And while energy models are part of most sustainable developments’ design phase, Bendistis and her crew see the forecasts in a more expansive role. “We test that modeling as soon as possible and use it throughout the development,” she says, ensuring that sustainable designs and technologies become sustainable buildings with sustainable results.

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2.0 University Place has a chilled beam heating and cooling system with 100 percent filtered fresh air. Photo: Matt Wargo Photography.

Chloe Bendistis is the sustainability project manager at the Sheward Partnership.

Chloe Bendistis is the sustainability project manager at the Sheward Partnership.

Platinum Design

There is an undoubtable cool factor that comes with a LEED Platinum project, and this one is no exception. At 2.0 University Place, for example, a 14,000-sq-ft accessible green roof is a popular recreation spot for tenants and a living receptacle for stormwater that would otherwise flow to the sewers and rivers. The feature helps the building achieve LEED credits for stormwater design and reducing heat island effect, where bare urban rooftops reflect the sun and cause cities to heat up.

 

The building also features a SEMCO chilled beam system, which uses almost 100 percent outside air to distribute heating and cooling throughout the building and reduce HVAC energy consumption. By drawing in and purifying outside air, the system also reduces indoor carbon dioxide and allows occupants to individually control their particular spaces, helping the building earn a point toward the Thermal Comfort credit.

 

The aptly named 3.0 University Place takes sustainable technology and design to the next level. The building will feature cisterns that collect rainwater to both irrigate the 22,000-sq-ft rooftop garden and supplement water used in the building’s cooling towers. And SEMCO’s chilled beam technology will again be a fixture of 3.0 University Place, with a next-generation pump cap package that reduces energy consumption and operational costs.

 

“It allows us to turn on pumps only as we need them to circulate water through the chilled beams, instead of bringing cooled and hot water throughout the building,” says Brad Randall, principal at the engineering firm Bruce E. Brooks & Associates.

 

As 3.0 University Place’s engineering consultant, Randall’s firm is charged with a difficult task: ensuring that complex, highly efficient systems are effective, seamlessly integrated, and simple enough for tenants and maintenance crews to interface with on a daily basis.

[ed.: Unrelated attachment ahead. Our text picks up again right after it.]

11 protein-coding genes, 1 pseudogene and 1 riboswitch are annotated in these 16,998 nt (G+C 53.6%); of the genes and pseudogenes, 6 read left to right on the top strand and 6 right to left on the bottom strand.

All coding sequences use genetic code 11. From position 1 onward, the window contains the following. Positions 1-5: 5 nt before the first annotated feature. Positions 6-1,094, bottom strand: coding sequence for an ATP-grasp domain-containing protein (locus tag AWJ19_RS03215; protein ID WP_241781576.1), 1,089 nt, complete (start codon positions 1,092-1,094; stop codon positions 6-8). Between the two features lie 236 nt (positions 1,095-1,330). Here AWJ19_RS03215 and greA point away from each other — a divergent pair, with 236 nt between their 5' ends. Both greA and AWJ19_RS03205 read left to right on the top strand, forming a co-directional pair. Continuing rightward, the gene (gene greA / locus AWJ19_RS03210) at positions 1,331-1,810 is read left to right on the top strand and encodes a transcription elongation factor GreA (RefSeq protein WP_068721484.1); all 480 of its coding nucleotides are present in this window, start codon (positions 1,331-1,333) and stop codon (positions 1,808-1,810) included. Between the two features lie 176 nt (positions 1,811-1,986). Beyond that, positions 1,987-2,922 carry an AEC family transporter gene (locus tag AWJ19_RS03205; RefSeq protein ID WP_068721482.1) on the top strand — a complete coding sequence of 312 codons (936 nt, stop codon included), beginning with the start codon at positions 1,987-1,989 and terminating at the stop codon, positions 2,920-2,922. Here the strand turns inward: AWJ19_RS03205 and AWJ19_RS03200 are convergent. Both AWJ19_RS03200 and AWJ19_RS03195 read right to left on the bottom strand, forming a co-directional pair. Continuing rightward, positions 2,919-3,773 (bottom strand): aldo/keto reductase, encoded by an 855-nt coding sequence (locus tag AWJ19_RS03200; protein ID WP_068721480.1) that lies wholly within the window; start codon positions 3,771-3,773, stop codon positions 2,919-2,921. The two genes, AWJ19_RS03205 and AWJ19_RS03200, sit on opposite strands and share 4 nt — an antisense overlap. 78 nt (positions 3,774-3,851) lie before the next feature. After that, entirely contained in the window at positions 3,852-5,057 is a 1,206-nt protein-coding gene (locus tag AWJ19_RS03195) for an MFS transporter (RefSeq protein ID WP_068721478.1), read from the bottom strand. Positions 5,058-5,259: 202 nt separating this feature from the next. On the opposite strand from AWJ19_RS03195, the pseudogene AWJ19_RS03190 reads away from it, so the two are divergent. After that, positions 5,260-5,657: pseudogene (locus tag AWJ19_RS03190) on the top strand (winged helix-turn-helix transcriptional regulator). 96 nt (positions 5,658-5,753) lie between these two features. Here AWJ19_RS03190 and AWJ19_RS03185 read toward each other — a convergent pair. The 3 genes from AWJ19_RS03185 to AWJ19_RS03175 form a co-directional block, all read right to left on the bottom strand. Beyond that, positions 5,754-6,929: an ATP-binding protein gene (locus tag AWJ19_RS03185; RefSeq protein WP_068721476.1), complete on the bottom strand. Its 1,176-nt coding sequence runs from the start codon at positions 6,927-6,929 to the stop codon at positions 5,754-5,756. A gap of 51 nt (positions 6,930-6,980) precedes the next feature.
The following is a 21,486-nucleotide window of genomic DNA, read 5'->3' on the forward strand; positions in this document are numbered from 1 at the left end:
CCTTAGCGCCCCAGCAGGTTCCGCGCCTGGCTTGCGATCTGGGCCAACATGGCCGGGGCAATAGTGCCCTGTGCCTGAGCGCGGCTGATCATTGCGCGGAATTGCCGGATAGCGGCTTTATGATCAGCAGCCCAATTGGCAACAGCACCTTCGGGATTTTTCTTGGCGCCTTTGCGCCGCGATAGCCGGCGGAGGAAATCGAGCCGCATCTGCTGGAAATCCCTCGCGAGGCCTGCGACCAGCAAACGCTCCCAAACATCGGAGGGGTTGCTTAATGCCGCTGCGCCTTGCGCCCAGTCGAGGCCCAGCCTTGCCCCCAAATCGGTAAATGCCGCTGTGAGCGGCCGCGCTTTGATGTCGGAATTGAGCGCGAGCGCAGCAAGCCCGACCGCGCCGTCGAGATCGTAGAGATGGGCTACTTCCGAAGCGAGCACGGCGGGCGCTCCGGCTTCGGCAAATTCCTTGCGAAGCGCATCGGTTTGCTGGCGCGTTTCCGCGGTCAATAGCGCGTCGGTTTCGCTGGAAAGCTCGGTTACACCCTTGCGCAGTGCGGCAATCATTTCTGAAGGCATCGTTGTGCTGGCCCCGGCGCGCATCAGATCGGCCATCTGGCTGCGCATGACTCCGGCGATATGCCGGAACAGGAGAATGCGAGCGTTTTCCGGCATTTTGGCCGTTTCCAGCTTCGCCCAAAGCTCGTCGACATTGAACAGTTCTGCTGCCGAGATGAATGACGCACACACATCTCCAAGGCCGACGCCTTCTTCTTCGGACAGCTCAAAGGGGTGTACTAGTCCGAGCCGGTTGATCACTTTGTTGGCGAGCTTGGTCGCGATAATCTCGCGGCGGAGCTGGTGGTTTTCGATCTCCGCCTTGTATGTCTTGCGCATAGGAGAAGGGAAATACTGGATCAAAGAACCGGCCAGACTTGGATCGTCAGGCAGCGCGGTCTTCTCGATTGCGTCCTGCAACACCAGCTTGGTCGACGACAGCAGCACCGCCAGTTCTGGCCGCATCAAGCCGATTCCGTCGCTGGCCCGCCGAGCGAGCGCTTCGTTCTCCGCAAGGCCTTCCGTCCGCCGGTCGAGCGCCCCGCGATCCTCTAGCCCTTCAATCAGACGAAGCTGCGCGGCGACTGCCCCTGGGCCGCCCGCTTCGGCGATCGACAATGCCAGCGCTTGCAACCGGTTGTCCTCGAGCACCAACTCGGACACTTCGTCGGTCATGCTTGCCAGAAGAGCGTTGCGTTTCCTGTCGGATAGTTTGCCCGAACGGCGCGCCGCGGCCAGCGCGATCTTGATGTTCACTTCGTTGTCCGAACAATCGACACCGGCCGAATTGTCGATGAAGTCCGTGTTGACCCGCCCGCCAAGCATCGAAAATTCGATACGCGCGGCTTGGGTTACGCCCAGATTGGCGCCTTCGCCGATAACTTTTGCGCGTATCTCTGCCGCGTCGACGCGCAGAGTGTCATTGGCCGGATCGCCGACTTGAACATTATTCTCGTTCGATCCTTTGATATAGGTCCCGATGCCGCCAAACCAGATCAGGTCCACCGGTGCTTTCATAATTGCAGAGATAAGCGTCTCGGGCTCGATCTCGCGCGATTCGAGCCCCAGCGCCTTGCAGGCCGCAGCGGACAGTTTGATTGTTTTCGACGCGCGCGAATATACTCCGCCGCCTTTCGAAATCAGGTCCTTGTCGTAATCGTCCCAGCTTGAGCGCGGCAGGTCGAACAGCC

The expansive rooftop garden at 2.0 University Place.

The expansive rooftop garden at 2.0 University Place.

To make that happen, Randall’s team meets with both the products’ engineers and the contractors who will install them. That process is made easier because Mazo also researches the latest technologies and meets with manufacturers to maximize system efficiencies and reduce product costs. It’s an unusual role for a developer to play and invaluable in pulling off a project as sophisticated as the Platinum Corridor.

 

Of course, occupant behavior and operator error can cause even the most advanced systems to fall apart, says Randall, so the firm designs systems that anticipate those behaviors. For example, automatic LED lighting is set to a low level by default, rather than beginning at maximum brightness and relying on users to manually turn them down. And Bruce E. Brooks & Associates offers education services to occupants to ensure that sustainable systems perform at their peak.

 

“It takes care during the design and construction and follow-up afterward,” says Randall.

 

Achieving LEED Platinum also means going beyond energy efficiencies and water conservation. As a transit-oriented development, the Platinum Corridor is strategically located just one block from Philadelphia’s subway system at 40th and Market Street. The site is also served by several bus lines and is bicycle accessible, with onsite showers available to encourage workers to ditch their cars for more efficient modes of self-propelled transportation. These measures help 2.0 University Place and future buildings in the Platinum Corridor achieve LEED Sustainable Sites credits for access to public and alternative transportation.